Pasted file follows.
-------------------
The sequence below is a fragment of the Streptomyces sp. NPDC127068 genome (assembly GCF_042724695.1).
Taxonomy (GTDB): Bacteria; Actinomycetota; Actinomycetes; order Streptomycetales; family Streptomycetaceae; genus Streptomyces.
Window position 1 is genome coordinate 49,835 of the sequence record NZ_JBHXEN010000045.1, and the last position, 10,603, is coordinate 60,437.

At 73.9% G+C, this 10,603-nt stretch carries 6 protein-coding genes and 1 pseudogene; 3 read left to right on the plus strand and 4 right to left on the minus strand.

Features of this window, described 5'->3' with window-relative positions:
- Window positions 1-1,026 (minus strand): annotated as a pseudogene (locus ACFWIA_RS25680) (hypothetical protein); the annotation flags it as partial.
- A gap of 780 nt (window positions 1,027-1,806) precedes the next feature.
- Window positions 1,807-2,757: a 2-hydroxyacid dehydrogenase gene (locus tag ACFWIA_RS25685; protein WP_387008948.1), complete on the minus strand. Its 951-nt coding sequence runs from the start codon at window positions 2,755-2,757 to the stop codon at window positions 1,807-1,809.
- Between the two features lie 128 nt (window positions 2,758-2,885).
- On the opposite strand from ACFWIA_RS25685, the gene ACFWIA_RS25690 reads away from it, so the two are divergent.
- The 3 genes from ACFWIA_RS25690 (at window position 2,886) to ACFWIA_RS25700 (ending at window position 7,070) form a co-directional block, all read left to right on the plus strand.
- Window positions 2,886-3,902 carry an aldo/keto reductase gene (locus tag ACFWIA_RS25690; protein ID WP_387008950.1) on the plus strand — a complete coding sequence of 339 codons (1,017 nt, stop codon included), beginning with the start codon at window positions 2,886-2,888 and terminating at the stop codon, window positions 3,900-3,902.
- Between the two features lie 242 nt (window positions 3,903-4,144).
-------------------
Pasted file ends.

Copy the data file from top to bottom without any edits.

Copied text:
The sequence below is a fragment of the Streptomyces sp. NPDC127068 genome (assembly GCF_042724695.1).
Taxonomy (GTDB): Bacteria; Actinomycetota; Actinomycetes; order Streptomycetales; family Streptomycetaceae; genus Streptomyces.
Window position 1 is genome coordinate 49,835 of the sequence record NZ_JBHXEN010000045.1, and the last position, 10,603, is coordinate 60,437.

At 73.9% G+C, this 10,603-nt stretch carries 6 protein-coding genes and 1 pseudogene; 3 read left to right on the plus strand and 4 right to left on the minus strand.

Features of this window, described 5'->3' with window-relative positions:
- Window positions 1-1,026 (minus strand): annotated as a pseudogene (locus ACFWIA_RS25680) (hypothetical protein); the annotation flags it as partial.
- A gap of 780 nt (window positions 1,027-1,806) precedes the next feature.
- Window positions 1,807-2,757: a 2-hydroxyacid dehydrogenase gene (locus tag ACFWIA_RS25685; protein WP_387008948.1), complete on the minus strand. Its 951-nt coding sequence runs from the start codon at window positions 2,755-2,757 to the stop codon at window positions 1,807-1,809.
- Between the two features lie 128 nt (window positions 2,758-2,885).
- On the opposite strand from ACFWIA_RS25685, the gene ACFWIA_RS25690 reads away from it, so the two are divergent.
- The 3 genes from ACFWIA_RS25690 (at window position 2,886) to ACFWIA_RS25700 (ending at window position 7,070) form a co-directional block, all read left to right on the plus strand.
- Window positions 2,886-3,902 carry an aldo/keto reductase gene (locus tag ACFWIA_RS25690; protein ID WP_387008950.1) on the plus strand — a complete coding sequence of 339 codons (1,017 nt, stop codon included), beginning with the start codon at window positions 2,886-2,888 and terminating at the stop codon, window positions 3,900-3,902.
- Between the two features lie 242 nt (window positions 3,903-4,144).